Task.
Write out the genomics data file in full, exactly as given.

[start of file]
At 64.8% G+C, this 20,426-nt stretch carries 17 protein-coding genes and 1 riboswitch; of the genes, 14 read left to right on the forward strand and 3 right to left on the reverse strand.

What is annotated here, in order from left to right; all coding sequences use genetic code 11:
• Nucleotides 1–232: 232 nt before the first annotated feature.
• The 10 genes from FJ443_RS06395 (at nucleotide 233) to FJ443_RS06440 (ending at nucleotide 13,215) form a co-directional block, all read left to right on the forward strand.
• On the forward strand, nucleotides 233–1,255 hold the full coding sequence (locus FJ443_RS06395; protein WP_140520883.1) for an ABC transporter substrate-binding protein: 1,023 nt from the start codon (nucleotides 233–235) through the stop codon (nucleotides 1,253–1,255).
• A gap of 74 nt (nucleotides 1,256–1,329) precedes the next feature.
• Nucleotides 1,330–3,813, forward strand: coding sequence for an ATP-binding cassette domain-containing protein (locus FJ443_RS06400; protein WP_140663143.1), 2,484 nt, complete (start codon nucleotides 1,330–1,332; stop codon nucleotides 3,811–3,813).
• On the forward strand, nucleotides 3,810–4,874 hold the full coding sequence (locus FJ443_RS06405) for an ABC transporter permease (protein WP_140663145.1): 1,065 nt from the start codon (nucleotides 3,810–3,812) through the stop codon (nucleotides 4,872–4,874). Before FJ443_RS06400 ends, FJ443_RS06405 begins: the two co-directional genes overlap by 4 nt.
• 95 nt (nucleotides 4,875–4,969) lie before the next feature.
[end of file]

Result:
At 64.8% G+C, this 20,426-nt stretch carries 17 protein-coding genes and 1 riboswitch; of the genes, 14 read left to right on the forward strand and 3 right to left on the reverse strand.

What is annotated here, in order from left to right; all coding sequences use genetic code 11:
• Nucleotides 1–232: 232 nt before the first annotated feature.
• The 10 genes from FJ443_RS06395 (at nucleotide 233) to FJ443_RS06440 (ending at nucleotide 13,215) form a co-directional block, all read left to right on the forward strand.
• On the forward strand, nucleotides 233–1,255 hold the full coding sequence (locus FJ443_RS06395; protein WP_140520883.1) for an ABC transporter substrate-binding protein: 1,023 nt from the start codon (nucleotides 233–235) through the stop codon (nucleotides 1,253–1,255).
• A gap of 74 nt (nucleotides 1,256–1,329) precedes the next feature.
• Nucleotides 1,330–3,813, forward strand: coding sequence for an ATP-binding cassette domain-containing protein (locus FJ443_RS06400; protein WP_140663143.1), 2,484 nt, complete (start codon nucleotides 1,330–1,332; stop codon nucleotides 3,811–3,813).
• On the forward strand, nucleotides 3,810–4,874 hold the full coding sequence (locus FJ443_RS06405) for an ABC transporter permease (protein WP_140663145.1): 1,065 nt from the start codon (nucleotides 3,810–3,812) through the stop codon (nucleotides 4,872–4,874). Before FJ443_RS06400 ends, FJ443_RS06405 begins: the two co-directional genes overlap by 4 nt.
• 95 nt (nucleotides 4,875–4,969) lie before the next feature.